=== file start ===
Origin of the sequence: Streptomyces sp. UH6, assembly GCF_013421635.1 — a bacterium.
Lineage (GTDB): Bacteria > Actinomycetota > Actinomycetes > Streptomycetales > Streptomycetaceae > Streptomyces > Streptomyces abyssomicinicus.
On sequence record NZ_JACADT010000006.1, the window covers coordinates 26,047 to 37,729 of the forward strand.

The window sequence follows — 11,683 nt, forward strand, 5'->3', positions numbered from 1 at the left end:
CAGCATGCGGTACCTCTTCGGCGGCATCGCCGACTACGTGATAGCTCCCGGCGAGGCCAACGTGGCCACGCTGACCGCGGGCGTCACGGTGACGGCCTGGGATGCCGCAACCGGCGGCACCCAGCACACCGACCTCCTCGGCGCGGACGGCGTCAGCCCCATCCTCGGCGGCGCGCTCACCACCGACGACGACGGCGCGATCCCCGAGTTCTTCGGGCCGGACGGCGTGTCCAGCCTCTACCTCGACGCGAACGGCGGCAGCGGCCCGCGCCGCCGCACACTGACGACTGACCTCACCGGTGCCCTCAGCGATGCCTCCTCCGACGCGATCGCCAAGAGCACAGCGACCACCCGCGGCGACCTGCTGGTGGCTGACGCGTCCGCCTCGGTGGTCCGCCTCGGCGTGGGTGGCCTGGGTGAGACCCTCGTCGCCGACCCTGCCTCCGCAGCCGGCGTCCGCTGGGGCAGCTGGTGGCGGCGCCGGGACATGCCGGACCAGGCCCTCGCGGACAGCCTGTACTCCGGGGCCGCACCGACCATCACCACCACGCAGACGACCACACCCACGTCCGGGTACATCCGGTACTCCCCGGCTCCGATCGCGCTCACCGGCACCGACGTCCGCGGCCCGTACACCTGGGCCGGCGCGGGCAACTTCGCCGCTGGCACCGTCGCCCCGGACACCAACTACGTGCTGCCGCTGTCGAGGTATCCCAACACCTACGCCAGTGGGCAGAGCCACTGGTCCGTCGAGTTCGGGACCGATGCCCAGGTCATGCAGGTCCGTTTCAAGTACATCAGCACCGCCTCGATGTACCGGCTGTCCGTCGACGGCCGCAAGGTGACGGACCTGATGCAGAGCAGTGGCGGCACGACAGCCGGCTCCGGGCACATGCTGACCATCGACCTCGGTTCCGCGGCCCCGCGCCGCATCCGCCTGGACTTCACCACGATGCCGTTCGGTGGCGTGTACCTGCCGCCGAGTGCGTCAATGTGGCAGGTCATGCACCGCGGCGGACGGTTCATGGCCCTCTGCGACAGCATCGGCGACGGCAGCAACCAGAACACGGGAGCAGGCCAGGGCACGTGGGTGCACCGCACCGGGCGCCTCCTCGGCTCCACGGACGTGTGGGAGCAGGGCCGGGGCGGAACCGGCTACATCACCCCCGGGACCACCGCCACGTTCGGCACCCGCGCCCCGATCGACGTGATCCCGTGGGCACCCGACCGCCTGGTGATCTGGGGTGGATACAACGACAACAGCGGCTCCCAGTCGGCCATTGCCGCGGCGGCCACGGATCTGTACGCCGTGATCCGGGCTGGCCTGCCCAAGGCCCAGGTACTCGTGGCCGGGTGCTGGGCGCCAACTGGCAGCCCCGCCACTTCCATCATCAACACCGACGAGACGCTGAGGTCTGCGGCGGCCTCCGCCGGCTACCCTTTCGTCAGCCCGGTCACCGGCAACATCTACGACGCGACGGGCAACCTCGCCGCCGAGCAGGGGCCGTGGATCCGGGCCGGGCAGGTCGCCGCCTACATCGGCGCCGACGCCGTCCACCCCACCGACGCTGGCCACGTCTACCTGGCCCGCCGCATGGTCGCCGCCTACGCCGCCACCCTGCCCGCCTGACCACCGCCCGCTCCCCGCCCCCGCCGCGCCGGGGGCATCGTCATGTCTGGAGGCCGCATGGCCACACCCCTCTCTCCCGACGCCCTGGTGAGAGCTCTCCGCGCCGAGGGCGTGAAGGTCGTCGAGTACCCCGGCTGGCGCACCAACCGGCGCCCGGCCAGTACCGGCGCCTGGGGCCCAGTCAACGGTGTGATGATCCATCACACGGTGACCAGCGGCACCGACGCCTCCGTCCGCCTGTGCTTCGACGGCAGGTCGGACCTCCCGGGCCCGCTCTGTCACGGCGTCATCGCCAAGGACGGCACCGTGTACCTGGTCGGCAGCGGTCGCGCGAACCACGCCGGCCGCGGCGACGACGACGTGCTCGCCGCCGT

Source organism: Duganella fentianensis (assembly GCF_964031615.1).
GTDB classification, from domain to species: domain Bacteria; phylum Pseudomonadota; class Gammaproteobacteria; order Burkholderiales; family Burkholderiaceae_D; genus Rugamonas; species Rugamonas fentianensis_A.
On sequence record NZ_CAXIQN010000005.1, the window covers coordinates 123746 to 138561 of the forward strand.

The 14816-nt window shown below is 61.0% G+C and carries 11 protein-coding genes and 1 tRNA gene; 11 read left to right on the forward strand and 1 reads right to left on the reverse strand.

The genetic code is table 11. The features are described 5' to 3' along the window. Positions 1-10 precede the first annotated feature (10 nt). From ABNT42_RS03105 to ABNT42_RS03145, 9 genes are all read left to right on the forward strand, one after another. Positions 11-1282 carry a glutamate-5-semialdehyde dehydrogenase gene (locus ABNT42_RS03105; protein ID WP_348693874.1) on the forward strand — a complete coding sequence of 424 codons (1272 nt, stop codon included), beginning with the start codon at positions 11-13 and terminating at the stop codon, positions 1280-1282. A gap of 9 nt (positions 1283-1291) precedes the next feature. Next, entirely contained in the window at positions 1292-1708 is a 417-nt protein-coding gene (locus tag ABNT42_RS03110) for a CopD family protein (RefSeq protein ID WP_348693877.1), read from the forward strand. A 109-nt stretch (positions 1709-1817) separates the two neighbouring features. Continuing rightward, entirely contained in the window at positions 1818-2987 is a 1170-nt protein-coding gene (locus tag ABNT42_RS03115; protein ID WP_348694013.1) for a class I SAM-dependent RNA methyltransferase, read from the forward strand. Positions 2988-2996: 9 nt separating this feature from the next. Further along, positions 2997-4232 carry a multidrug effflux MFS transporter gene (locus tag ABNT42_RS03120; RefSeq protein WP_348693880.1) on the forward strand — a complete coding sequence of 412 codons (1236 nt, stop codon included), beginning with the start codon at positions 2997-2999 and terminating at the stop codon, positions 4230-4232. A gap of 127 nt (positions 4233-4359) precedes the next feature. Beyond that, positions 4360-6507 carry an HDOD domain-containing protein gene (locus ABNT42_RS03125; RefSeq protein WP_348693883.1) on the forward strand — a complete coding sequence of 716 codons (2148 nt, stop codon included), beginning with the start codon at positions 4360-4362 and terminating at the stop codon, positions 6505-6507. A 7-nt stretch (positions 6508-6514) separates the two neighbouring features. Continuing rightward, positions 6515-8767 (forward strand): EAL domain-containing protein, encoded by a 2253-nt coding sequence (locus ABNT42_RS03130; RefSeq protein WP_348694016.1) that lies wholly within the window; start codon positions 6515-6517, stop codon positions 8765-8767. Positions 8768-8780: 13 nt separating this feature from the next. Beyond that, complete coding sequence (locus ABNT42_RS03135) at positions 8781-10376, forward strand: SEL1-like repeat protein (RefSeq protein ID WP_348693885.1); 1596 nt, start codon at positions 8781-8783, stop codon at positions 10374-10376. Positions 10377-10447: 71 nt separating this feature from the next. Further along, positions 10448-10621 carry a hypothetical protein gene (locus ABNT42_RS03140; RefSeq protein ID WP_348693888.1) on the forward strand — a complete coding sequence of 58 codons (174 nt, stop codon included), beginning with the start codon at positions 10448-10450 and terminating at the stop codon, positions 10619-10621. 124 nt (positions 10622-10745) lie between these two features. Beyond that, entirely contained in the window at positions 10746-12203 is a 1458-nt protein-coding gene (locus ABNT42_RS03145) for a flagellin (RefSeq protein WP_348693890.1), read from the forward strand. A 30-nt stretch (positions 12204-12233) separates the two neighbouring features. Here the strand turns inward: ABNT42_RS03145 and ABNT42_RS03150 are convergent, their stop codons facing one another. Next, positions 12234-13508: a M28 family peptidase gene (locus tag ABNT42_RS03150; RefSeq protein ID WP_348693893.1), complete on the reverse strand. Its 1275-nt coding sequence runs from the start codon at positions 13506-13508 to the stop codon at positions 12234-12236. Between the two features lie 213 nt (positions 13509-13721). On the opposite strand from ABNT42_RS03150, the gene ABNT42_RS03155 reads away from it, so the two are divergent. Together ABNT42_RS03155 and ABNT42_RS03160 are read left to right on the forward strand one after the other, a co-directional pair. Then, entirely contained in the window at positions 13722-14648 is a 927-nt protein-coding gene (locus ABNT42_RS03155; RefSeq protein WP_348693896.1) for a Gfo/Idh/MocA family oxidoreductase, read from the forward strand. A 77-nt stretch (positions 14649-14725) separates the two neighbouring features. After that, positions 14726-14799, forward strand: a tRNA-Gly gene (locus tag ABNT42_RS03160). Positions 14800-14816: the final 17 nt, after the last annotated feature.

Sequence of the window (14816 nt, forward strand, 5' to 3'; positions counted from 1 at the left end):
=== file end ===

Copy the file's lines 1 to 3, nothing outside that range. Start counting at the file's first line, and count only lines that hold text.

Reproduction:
Origin of the sequence: Streptomyces sp. UH6, assembly GCF_013421635.1 — a bacterium.
Lineage (GTDB): Bacteria > Actinomycetota > Actinomycetes > Streptomycetales > Streptomycetaceae > Streptomyces > Streptomyces abyssomicinicus.
On sequence record NZ_JACADT010000006.1, the window covers coordinates 26,047 to 37,729 of the forward strand.